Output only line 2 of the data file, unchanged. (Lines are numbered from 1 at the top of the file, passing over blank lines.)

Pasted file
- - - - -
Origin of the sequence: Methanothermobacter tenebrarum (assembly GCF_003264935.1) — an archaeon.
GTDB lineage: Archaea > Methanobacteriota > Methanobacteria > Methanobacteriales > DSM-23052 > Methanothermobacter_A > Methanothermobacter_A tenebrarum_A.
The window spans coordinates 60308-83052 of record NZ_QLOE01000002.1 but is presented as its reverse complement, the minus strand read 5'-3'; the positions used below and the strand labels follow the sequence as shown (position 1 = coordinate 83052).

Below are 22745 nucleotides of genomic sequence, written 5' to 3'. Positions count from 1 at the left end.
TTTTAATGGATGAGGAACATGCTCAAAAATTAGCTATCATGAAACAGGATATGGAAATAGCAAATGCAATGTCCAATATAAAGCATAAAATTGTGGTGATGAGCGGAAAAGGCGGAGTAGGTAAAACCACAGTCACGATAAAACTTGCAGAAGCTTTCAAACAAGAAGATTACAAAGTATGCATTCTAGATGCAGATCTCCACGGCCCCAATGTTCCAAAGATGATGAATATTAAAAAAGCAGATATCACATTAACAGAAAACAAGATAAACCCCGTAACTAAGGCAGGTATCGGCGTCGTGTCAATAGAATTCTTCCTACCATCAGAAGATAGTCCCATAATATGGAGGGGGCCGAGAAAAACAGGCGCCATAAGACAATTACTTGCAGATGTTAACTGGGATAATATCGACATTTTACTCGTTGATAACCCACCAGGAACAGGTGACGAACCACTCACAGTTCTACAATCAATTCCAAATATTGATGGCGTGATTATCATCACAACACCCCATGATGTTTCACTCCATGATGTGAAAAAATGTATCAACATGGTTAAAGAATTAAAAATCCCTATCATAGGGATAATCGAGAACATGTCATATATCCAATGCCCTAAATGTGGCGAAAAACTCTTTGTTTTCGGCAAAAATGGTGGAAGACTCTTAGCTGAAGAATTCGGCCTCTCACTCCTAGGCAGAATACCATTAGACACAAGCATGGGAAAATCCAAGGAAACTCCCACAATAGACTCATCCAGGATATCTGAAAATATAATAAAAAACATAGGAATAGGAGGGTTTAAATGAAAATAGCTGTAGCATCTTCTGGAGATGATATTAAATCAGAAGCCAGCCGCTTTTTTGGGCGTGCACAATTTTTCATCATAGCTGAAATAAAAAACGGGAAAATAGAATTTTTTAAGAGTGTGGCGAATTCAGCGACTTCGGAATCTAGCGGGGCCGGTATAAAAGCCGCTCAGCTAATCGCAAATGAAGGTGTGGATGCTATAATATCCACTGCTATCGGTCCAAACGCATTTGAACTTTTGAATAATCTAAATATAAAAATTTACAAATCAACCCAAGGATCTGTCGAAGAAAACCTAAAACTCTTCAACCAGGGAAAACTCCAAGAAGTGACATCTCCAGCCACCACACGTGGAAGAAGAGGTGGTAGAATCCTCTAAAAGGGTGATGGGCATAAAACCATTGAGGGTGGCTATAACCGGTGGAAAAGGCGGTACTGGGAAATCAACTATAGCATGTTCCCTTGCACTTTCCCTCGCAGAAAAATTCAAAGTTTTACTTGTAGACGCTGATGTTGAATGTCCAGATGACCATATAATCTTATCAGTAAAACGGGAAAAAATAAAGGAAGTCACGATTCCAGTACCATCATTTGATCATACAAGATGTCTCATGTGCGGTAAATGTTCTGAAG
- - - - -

GTDB lineage: Archaea > Methanobacteriota > Methanobacteria > Methanobacteriales > DSM-23052 > Methanothermobacter_A > Methanothermobacter_A tenebrarum_A.